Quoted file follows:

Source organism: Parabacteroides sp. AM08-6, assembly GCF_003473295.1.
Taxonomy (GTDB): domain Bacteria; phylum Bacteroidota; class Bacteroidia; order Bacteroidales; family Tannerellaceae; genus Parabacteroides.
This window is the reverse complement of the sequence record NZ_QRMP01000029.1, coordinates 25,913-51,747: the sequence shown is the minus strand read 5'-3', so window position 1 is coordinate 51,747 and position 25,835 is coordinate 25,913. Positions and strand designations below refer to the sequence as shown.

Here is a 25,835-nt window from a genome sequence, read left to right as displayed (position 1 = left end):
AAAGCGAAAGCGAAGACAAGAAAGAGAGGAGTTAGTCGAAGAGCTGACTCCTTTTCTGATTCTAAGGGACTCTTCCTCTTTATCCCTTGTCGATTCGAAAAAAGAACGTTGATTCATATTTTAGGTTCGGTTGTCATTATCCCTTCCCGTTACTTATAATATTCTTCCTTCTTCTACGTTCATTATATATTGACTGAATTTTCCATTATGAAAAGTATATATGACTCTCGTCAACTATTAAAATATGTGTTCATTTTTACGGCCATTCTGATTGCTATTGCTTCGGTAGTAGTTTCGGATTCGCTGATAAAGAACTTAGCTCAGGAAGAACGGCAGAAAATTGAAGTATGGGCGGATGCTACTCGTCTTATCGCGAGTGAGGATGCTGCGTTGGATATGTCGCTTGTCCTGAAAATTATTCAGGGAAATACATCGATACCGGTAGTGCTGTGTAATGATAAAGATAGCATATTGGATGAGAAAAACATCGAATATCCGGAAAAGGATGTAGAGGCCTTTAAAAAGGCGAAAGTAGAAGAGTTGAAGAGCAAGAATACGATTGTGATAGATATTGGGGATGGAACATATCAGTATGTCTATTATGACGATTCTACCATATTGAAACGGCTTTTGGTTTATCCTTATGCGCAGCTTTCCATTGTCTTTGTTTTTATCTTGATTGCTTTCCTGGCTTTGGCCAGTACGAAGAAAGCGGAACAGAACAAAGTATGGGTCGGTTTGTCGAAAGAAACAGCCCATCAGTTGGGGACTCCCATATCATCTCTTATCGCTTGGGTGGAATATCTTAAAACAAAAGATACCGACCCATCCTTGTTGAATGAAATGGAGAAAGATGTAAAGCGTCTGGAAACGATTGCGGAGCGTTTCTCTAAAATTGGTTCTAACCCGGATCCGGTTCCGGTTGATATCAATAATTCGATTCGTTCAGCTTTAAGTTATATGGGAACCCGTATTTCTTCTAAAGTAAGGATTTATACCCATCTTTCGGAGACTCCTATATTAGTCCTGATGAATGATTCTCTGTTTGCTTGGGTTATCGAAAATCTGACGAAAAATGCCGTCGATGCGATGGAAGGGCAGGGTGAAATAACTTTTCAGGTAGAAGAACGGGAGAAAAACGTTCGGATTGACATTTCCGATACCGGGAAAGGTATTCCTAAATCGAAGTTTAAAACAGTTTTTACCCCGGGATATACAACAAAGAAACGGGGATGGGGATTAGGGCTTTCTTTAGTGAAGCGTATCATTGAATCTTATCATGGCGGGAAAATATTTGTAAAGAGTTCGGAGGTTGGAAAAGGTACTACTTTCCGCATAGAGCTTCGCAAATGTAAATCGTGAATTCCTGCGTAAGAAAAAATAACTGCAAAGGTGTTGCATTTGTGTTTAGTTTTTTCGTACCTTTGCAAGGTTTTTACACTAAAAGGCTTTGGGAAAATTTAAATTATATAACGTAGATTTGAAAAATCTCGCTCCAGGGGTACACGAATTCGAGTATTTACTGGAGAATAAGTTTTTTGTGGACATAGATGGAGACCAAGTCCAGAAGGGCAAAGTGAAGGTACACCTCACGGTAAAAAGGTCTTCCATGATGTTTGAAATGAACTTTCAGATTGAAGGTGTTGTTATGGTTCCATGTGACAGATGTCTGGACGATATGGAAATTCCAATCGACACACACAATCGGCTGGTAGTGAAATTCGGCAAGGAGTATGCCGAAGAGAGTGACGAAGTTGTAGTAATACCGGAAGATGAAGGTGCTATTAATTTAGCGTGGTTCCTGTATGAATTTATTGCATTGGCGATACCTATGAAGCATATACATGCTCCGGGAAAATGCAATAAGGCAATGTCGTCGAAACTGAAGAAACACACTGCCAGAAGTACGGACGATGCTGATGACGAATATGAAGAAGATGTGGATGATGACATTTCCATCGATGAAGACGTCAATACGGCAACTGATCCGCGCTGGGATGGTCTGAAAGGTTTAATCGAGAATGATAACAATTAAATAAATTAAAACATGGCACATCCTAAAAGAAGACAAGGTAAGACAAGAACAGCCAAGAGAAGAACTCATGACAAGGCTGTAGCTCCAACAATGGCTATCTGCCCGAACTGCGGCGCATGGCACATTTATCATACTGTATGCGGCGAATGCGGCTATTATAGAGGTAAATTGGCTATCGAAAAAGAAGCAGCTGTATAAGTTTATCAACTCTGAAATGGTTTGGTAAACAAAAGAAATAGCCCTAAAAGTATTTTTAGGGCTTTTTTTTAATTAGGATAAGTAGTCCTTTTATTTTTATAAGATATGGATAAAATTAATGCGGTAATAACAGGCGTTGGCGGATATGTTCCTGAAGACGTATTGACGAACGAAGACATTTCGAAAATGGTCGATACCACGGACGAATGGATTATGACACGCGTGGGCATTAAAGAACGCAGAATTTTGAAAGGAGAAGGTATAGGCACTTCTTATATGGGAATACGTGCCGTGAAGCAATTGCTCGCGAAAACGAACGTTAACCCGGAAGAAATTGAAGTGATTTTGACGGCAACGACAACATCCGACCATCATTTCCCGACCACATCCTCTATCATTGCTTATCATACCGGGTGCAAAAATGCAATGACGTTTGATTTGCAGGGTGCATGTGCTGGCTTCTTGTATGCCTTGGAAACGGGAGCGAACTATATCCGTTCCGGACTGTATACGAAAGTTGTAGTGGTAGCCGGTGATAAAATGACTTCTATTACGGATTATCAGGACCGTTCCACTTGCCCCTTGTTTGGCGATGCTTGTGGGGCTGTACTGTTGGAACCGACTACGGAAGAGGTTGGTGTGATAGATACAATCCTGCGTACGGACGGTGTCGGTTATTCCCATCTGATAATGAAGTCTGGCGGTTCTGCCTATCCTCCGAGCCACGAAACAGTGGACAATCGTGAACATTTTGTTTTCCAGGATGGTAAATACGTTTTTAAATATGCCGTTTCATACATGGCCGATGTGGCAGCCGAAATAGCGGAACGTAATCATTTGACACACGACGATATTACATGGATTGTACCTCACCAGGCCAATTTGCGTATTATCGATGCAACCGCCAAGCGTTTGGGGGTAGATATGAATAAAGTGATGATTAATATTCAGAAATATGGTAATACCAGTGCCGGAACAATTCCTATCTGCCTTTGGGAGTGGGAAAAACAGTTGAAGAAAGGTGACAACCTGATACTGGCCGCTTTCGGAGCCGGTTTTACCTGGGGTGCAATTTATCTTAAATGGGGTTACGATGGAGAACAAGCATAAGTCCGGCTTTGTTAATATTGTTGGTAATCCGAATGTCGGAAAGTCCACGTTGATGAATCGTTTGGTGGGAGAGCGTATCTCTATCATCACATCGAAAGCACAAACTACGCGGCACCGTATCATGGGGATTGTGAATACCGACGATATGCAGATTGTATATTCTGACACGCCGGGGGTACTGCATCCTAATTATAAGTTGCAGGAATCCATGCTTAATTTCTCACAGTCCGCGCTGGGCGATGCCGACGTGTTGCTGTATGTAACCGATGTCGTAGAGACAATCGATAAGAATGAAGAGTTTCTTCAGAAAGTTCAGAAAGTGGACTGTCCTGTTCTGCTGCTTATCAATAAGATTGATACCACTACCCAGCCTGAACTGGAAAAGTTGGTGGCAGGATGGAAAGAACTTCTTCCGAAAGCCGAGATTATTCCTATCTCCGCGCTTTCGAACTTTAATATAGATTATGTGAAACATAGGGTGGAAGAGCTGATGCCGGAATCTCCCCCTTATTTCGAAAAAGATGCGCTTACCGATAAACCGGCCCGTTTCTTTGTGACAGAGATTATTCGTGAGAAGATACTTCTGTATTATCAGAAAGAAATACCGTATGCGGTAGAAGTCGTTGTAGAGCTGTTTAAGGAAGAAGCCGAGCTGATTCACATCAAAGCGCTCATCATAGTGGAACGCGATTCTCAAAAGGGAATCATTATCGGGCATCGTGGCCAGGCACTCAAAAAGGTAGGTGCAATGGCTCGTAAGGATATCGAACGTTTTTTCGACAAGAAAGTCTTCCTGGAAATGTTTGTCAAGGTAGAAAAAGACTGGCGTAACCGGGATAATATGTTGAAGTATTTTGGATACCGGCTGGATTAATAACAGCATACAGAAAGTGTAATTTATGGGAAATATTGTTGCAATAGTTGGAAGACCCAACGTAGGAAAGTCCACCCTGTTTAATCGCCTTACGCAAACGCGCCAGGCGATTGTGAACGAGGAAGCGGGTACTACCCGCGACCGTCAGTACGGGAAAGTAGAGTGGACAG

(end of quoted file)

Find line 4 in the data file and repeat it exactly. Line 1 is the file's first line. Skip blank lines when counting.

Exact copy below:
Here is a 25,835-nt window from a genome sequence, read left to right as displayed (position 1 = left end):